- Gluten Free, August 2012, Corn Free, September 2012. Removed most processed gluten free foods.
- Genetic testing, December 2012 – negative – Diagnosis – Non Celiac Gluten Intolerance (NCGI)
- Elimination diet, January 2013 – all of the above plus dairy, legumes, all grains, sugar, additives, white potatoes, soy. Reintroducing sloooowly now. Health improving.
It's not that I'm so smart, it's just that I stay with problems longer. ~Albert Einstein Posted Image

#5 IrishHeart

 
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Posted 26 November 2012 - 06:12 AM

Well, I was going to say just about everything these three wise women said, so I'll just say...you are doing everything you can and you are an amazing supportive spouse! Having one of my own has been an enormous help--I do not think I could have recovered as well without him. He's been a rock.

I echo having his Vitamin B-12, FOLATE (B9), B6 (pyridoxine), ferritin levels and Vit D levels checked.
They are often low as a result of malabsoprtion and may need supplementing. I was really flagging when I found I had deficiencies in all of those and appropriate supplementing helped me out. I think a good probiotic may help with gut repair, too.

Both of you ---just hang in there.

Please, tell your hubs that it does take time to see progress, but it does get better. :)

Best wishes!
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"Life is not the way it's supposed to be. It's the way it is. The way we cope with it makes the difference." Virginia Satir

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Misdiagnosed for 25+ years; Finally Diagnosed with Celiac  11/01/10.  Double DQ2 genes. This thing tried to kill me. I view Celiac as a fire breathing dragon --and I have run my sword right through his throat.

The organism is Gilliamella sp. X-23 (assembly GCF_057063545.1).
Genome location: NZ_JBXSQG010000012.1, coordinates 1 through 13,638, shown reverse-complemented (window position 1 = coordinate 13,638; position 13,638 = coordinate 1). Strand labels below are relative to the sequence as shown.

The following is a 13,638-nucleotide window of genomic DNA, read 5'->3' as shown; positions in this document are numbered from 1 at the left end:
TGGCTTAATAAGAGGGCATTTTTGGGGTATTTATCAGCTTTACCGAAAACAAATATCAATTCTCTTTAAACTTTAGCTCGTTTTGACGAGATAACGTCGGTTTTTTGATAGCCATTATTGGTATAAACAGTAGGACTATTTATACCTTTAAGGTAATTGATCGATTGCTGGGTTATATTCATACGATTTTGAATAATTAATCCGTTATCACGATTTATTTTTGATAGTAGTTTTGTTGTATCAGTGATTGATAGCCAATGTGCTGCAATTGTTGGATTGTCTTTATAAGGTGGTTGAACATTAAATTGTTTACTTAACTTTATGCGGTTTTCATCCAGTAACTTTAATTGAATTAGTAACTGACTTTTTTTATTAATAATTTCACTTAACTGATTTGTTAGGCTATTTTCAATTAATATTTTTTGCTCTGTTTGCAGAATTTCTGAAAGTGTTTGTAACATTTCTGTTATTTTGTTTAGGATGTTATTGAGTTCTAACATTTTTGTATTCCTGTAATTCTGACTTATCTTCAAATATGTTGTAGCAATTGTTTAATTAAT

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#6 Katty

 
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Posted 26 November 2012 - 09:20 AM

Thank you all for your wonderful advice. I’ll take him to get his vitamin levels and thyroid tested ASAP. I’m fairly certain he has a vitamin D deficiency and I’m sure it’ll get worse now that we cut out fortified milk. (He seemed to be slightly lactose intolerant.) I’m so glad everything he’s going through is normal. Our doctor admits that he doesn’t know enough about celiac and essentially sent us packing with a “stay away from gluten” recommendation.

I have some questions about the few things our doctor did recommend:
  • The doctor did say dark chocolate will help him heal. Is there any truth to this? Sounds odd to me, but hey, if he needs chocolate I’m more than willing to keep us stocked.
  • The Doctor also said to give him lots of coffee. This sounds odd to me, is it beneficial? I love coffee, but he doesn’t really like it.
  • The doctor said beans are bad for him. Why is that?
I try to get one good fat and one good protein in every meal. I start his days with yogurt to get him probiotics, actually. Usually yogurt, fruit and some nuts. I don’t mind since I love cooking for us. Thanksgiving was rough, but we managed to get through without a gluten incident. I brought our own food to our family’s dinner, which was awkward but relieved a lot of stress for us.